Mifrepristone decision has real implications for birth control pet food. Pacheco appeal is just another 600 million gallons of dog cess.
WASHINGTON D.C.; POMPANO BEACH, Florida–– The real news of note about animal birth control released on December 16, 2021––though it was not billed as such––came from the U.S. Food & Drug Administration (FDA).
Twenty-one years after authorizing the use of the progesterone-blocking chemical RU-486, marketed as Mifrepristone, as a “morning after” abortion pill, the Food & Drug Association permanently eased restrictions on distribution of Mifrepristone by mail.
FDA decision may be landmark for animal contraception as well as abortion rights
The FDA decision was widely reported as a landmark in the long and highly politicized struggle over abortion rights.
But the FDA ruling may also clear the way for the owners of the relevant patents to re-introduce a contraceptive pet food that was developed between 1975 and 1985 by the Upjohn and Carnation companies.
The product was only briefly marketed before the FDA banned all RU-486 products, whether for human or animal use.
More stale cookies
The FDA decision pertaining to Mifrepristone was issued within minutes of distribution of yet another nonsensical “Science Update: Spay and Neuter Cookie” from 600 Million Stray Dogs Need You founder Alex Pacheco.
Pacheco, 63, has raised funds since 2009 with the promise that somehow, despite lacking any scientific credentials, laboratory facilities, identifiable scientists or veterinarians on staff, or biologically plausible theory as to how it might be done, he is on the brink of developing a one-dose “Spay and Neuter Cookie” to permanently sterilize either female or male dogs and cats.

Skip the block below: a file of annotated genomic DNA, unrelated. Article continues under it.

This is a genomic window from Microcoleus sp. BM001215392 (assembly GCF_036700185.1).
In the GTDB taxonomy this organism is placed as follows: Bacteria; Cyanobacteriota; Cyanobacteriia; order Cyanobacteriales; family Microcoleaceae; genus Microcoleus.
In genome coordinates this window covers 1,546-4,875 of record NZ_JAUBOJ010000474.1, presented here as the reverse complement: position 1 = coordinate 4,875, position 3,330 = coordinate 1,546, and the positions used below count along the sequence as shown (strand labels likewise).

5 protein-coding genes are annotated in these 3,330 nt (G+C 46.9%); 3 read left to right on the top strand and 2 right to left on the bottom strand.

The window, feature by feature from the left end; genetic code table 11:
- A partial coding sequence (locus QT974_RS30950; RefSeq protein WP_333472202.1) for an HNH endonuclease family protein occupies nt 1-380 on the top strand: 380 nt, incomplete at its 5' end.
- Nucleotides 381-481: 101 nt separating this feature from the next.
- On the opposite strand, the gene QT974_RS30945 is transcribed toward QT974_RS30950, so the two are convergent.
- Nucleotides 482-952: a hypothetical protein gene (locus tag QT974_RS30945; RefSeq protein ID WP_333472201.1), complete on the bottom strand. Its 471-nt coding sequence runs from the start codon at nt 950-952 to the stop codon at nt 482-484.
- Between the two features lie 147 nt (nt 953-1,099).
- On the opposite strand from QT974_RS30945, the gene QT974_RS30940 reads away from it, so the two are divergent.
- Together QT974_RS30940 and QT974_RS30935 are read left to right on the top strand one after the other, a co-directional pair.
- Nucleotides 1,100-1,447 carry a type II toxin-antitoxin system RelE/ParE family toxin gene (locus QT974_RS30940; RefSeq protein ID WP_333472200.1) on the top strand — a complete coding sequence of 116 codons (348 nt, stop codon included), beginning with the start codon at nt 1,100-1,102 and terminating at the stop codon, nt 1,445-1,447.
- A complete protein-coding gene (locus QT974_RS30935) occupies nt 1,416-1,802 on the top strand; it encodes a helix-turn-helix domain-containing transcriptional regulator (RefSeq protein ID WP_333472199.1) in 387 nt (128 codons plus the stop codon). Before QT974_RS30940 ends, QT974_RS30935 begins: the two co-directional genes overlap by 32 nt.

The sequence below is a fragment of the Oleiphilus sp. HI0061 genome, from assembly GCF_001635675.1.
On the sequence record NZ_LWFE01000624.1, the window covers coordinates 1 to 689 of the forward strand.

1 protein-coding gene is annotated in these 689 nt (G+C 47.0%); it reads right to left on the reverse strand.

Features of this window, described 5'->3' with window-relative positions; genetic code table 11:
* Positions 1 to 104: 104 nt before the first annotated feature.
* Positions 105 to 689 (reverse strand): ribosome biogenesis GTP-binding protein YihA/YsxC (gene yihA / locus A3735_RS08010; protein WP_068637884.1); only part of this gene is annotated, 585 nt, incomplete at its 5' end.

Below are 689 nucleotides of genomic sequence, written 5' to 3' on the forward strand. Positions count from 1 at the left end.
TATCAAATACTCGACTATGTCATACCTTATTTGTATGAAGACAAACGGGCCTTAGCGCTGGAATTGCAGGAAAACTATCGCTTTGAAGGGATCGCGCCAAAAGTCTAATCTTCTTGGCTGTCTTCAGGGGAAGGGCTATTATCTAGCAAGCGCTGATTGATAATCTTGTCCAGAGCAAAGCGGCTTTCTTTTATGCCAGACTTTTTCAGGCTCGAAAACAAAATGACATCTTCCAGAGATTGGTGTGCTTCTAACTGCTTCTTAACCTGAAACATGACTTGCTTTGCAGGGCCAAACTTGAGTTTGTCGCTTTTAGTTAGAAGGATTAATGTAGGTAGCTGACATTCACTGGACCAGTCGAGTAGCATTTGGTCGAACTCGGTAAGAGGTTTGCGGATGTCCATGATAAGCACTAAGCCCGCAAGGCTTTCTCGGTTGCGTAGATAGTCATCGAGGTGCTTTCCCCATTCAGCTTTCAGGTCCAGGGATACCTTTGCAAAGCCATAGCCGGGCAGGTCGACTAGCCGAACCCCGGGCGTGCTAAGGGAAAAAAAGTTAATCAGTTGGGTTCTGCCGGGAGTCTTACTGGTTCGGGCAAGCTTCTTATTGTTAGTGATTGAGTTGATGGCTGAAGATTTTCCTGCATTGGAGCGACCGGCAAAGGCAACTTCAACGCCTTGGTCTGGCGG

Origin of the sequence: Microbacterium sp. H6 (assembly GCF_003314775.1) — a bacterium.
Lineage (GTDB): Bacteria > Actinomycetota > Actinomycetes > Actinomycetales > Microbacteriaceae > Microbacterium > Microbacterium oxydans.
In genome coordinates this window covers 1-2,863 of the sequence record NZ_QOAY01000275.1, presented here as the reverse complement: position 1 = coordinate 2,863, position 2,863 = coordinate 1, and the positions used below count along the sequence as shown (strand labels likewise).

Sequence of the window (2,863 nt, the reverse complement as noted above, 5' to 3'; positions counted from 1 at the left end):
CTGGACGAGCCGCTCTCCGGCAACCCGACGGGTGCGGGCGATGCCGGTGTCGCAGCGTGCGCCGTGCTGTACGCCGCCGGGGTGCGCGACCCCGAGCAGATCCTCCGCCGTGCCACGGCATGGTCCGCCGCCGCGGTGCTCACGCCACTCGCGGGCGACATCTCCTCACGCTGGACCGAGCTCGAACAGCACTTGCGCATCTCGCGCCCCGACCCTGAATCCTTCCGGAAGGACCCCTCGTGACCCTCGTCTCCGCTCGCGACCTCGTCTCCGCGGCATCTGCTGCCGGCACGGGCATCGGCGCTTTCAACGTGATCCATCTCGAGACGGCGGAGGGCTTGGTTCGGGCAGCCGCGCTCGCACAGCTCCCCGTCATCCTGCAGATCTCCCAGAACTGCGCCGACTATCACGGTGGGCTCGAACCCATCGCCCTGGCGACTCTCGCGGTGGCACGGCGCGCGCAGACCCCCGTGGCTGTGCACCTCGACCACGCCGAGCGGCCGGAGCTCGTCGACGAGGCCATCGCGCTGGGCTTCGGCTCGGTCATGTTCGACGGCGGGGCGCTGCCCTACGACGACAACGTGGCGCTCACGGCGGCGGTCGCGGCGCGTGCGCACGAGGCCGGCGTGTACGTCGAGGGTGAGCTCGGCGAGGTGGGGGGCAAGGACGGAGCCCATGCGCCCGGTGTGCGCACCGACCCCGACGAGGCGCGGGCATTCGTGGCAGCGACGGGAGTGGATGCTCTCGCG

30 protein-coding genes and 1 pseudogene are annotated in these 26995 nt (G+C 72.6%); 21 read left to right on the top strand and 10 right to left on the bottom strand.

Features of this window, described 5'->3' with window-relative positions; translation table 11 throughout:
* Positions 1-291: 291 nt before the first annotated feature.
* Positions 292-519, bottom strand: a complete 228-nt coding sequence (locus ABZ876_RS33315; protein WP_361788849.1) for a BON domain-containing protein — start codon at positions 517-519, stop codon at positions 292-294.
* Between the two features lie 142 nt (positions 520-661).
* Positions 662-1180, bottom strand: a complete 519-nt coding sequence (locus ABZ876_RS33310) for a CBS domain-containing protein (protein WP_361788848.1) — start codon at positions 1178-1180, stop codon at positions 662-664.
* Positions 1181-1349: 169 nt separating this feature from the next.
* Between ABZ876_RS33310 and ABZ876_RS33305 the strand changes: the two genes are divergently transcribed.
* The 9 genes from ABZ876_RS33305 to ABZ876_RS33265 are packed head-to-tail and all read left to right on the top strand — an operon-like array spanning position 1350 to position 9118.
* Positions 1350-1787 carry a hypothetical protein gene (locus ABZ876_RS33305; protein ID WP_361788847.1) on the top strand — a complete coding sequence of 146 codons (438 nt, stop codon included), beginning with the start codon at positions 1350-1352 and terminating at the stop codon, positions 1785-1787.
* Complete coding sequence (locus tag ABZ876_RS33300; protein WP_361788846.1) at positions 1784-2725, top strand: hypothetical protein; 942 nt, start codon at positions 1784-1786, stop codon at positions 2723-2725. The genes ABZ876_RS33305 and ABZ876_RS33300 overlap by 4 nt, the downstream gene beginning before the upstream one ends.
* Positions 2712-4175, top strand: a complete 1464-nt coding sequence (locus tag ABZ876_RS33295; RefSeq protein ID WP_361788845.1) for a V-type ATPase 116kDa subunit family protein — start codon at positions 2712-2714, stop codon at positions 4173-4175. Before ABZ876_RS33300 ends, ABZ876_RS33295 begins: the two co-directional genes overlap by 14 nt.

(See “600 Million” reasons to toss Alex Pacheco’s alleged spay/neuter cookies, Pseudo-science & the Alex Pacheco “Spay & Neuter” Cookie, Alex Pacheco of “600 Million” says he was gunner on a boat with no guns, Steve Hindi & SHARK up the ante & call Alex Pacheco’s bluff, Alex Pacheco serves stale “Spay & Neuter Cookies” again for Christmas, and Spay/neuter popcorn? It’s as real as Alex Pacheco’s s/n cookies!)
If Pacheco has any credentials of note at all, it was as a cofounder of PETA in 1981, who left PETA in 1996.
$2.5 million raised to do what?
600 Million Stray Dogs Need You filings of IRS Form 990 show that Pacheco has nonetheless persuaded donors to entrust him with upward of $2.5 million since 2011 in response to online and direct mail appeals making no more scientific sense than claims that COVID-19 vaccinations are cover for injecting Americans with microchip tracking devices, or that “Jewish space lasers” rather than the effects of global warming are responsible for ever more frequent and more destructive forest fires.
The most recent 600 Million Stray Dogs Need You filing of IRS Form 990, for the year 2019, shows $100,037 purportedly spent for “R&D program and support,” out of total expenditures of $264,680, but includes no indication as to where the money went.
Hired elves at the North Pole?
There are no identified paid personnel except Alex Pacheco and his sister Mary, no identified subcontractors, and despite Pacheco’s frequent insinuations that some scientific work is being done abroad, no declaration of foreign currency transfers.
In fact, on Part IV of the filing, lines 14a through 16 categorically deny that 600 Million Stray Dogs Need You has personnel, projects, or financially dealings outside the U.S.
Pacheco in his December 16, 2021 “Science Update: Spay and Neuter Cookie” claimed to have “recruited a highly qualified U.S. based Scientific Director,” whom he did not name, “an additional new chemist,” also not named, as if 600 Million Stray Dogs Need You had any chemists in the first place, and “an additional new veterinarian,” again not named, without offering any indication that 600 Million Stray Dogs Need You ever had a veterinarian to begin with.
Continued Pacheco, “Our studies have produced some of our highest follicle counts to date: a 71% and 68% follicle count, each of course from a single trial cookie (in two of our Pilot Pups) — which are terrific results.”
This assertion, unexplained in Pacheco’s “Science update,” harks back to the original 600 Million Stray Dogs Need You proposition.
The Arizona rodent control product developer SenesTech in 2006 tested a product based on vinylcyclohexene, called ChemSpay, in dogs, funded by the Alliance for Contraception of Cats & Dogs.
The experiment, however, which used vinylcyclohexene to destroy ovarian follicles to prevent conception, was unsuccessful.
In December 2010 SenesTech announced that it would be working with Pacheco and 600 Million Stray Dogs Need You to raise funds to try again with ChemSpay. But that relationship was short-lived.